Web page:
February 29, 2020

February 28, 2020

Subscribe to Latest Legal News and Analysis

February 27, 2020

Subscribe to Latest Legal News and Analysis

February 26, 2020

Subscribe to Latest Legal News and Analysis

Australian Marketplace Lending Update

In a recent report on licensing applications the Australian Securities and Investment Commission (ASIC) revealed that it has granted 7 Australian financial services licences (AFSL) and 3 Australian credit licences to marketplace lenders between January and June 2016. A further 3 AFSL applications are currently being considered. Previously, 6 licenses were granted between 1 July 2015 and 31 December 2015. This indicates that the number of entrants to the Australian market continues to grow.

Unlike other jurisdictions such as New Zealand, Australia does not have specific marketplace lending legislation. Marketplace lenders have had to adapt to fit within the existing financial services framework. There are a number of business models that can be used to facilitate marketplace lending.

However, managed investment schemes are most commonly used and to operate a managed investment scheme you need an AFSL. Under such arrangements lenders invest in the scheme and choose which loan their investment will be allocated to. The scheme then lends that money to the borrower directly or through another lending entity.

Marketplace loans can also be caught by the consumer credit regime and the lending entity will require an Australian Credit Licence if the borrower is a natural person and the purpose of the loan is predominately personal, household or domestic use or if it involves residential property.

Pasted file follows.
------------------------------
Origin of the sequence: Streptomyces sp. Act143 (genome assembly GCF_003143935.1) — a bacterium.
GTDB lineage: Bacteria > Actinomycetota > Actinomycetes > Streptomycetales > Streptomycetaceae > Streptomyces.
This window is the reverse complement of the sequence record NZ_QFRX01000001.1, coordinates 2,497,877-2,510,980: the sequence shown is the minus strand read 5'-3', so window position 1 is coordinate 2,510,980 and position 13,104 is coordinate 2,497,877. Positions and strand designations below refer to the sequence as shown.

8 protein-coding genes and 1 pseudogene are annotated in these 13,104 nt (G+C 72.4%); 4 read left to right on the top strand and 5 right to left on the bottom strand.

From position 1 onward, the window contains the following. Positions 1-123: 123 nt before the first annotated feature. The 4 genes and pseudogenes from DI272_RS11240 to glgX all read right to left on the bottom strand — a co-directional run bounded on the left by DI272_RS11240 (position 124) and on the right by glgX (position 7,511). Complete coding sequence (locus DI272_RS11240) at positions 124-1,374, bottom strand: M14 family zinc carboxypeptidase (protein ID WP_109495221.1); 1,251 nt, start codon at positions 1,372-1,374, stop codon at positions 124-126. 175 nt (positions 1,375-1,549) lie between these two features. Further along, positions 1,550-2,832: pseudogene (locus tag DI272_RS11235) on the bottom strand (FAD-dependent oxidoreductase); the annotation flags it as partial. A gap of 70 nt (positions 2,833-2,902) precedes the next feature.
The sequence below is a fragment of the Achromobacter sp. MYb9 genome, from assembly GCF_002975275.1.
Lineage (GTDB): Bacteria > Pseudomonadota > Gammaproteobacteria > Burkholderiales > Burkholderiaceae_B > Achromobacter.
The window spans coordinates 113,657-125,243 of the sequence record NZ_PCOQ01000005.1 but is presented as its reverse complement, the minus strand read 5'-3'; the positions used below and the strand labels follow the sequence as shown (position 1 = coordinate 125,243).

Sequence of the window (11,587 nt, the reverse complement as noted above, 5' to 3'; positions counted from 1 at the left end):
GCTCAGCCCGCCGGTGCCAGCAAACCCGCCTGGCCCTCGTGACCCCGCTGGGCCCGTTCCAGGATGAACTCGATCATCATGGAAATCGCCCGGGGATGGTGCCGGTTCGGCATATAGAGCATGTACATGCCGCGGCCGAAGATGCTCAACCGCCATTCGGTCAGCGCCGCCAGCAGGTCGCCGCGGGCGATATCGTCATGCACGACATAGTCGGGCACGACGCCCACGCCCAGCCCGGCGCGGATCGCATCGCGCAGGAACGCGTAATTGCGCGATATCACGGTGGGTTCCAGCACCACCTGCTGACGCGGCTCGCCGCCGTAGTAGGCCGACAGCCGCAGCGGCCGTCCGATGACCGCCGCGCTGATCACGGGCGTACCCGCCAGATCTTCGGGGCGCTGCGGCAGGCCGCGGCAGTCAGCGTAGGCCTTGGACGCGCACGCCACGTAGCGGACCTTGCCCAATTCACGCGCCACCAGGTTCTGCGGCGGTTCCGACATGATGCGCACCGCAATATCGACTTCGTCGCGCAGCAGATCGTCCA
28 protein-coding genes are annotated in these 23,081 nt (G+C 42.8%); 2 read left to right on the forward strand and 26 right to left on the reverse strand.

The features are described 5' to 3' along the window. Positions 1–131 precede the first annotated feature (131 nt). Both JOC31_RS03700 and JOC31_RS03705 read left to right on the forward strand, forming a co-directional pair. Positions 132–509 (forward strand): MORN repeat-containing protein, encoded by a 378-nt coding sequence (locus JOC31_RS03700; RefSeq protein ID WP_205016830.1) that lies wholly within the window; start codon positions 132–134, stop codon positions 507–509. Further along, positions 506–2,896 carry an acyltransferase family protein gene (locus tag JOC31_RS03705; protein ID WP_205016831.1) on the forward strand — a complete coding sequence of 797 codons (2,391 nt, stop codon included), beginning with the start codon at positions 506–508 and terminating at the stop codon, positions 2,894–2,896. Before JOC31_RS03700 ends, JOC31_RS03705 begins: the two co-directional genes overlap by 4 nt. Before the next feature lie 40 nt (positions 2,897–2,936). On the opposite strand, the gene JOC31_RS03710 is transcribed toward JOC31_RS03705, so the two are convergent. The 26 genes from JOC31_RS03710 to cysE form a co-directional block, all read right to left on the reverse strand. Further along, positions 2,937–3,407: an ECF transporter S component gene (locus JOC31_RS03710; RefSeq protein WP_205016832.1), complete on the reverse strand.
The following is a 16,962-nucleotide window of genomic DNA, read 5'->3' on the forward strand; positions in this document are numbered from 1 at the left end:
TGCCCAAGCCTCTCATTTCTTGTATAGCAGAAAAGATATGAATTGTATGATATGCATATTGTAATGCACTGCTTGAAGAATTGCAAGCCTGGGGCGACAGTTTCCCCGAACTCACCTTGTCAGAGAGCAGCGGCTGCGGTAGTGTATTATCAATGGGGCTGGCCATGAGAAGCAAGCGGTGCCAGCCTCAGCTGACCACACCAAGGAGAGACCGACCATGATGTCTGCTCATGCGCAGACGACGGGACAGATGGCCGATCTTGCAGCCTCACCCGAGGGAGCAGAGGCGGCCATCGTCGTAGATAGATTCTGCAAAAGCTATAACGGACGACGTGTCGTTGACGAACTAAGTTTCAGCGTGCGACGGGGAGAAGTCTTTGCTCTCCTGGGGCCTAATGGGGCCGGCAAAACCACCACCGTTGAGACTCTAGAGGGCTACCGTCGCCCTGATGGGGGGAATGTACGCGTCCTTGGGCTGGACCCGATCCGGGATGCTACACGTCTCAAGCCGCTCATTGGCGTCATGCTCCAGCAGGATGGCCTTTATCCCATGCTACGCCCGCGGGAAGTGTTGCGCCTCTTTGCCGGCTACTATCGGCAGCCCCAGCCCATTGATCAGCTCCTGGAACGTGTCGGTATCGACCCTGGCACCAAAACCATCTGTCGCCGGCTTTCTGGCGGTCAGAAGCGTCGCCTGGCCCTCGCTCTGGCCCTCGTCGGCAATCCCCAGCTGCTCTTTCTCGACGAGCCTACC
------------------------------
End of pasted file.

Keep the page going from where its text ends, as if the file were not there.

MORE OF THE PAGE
The UK Financial Conduct Authority has recently announced plans to change the regulations for marketplace lenders following its review of the UK’s more mature loan based and investment based crowdfunding market last year. ASIC is undertaking a voluntary survey of marketplace lenders in Australia however a full review of sector has not been announced.

Copyright 2020 K & L Gates


About this Author

Jim Bulling, KL Gates, financial services lawyer, funds management attorney

Mr. Bulling's practise focuses on banking and financial services and he acts for a range of entities in the financial services and funds management industry. His clients include Australian and international investment managers, banks, trustees of superannuation funds, wholesale and retail investment trusts, funds management companies and financial planning groups.

His main areas of focus include banking and financial product disclosure issues, financial services compliance issues, financial product distribution issues and superannuation and...

Michelle Chasser, KL Gates, financial services compliance lawyer, disclosure obligations attorney

Ms. Chasser is a corporate and regulatory lawyer with a focus on the superannuation and financial services industries. Ms. Chasser advises clients on a range of issues including compliance with Australian regulatory and licensing requirements, financial services compliance issues and disclosure obligations.

Ms. Chasser's clients include superannuation fund trustees, banks, wholesale and retail fund managers, as well as financial service providers.